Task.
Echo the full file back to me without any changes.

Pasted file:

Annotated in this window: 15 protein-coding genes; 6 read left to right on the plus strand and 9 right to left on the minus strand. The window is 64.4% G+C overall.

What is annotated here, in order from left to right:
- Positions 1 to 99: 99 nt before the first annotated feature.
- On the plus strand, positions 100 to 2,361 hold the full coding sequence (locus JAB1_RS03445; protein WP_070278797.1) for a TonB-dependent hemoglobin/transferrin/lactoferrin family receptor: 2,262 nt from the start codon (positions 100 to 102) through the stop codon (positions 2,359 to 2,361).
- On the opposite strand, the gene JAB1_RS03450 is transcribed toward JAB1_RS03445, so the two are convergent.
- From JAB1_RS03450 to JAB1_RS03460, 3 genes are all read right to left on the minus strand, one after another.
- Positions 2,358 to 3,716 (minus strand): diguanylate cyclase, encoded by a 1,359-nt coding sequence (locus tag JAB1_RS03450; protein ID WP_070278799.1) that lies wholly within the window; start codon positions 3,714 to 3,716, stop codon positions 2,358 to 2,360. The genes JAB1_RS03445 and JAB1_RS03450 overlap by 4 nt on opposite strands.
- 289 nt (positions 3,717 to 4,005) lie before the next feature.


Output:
Annotated in this window: 15 protein-coding genes; 6 read left to right on the plus strand and 9 right to left on the minus strand. The window is 64.4% G+C overall.

What is annotated here, in order from left to right:
- Positions 1 to 99: 99 nt before the first annotated feature.
- On the plus strand, positions 100 to 2,361 hold the full coding sequence (locus JAB1_RS03445; protein WP_070278797.1) for a TonB-dependent hemoglobin/transferrin/lactoferrin family receptor: 2,262 nt from the start codon (positions 100 to 102) through the stop codon (positions 2,359 to 2,361).
- On the opposite strand, the gene JAB1_RS03450 is transcribed toward JAB1_RS03445, so the two are convergent.
- From JAB1_RS03450 to JAB1_RS03460, 3 genes are all read right to left on the minus strand, one after another.
- Positions 2,358 to 3,716 (minus strand): diguanylate cyclase, encoded by a 1,359-nt coding sequence (locus tag JAB1_RS03450; protein ID WP_070278799.1) that lies wholly within the window; start codon positions 3,714 to 3,716, stop codon positions 2,358 to 2,360. The genes JAB1_RS03445 and JAB1_RS03450 overlap by 4 nt on opposite strands.
- 289 nt (positions 3,717 to 4,005) lie before the next feature.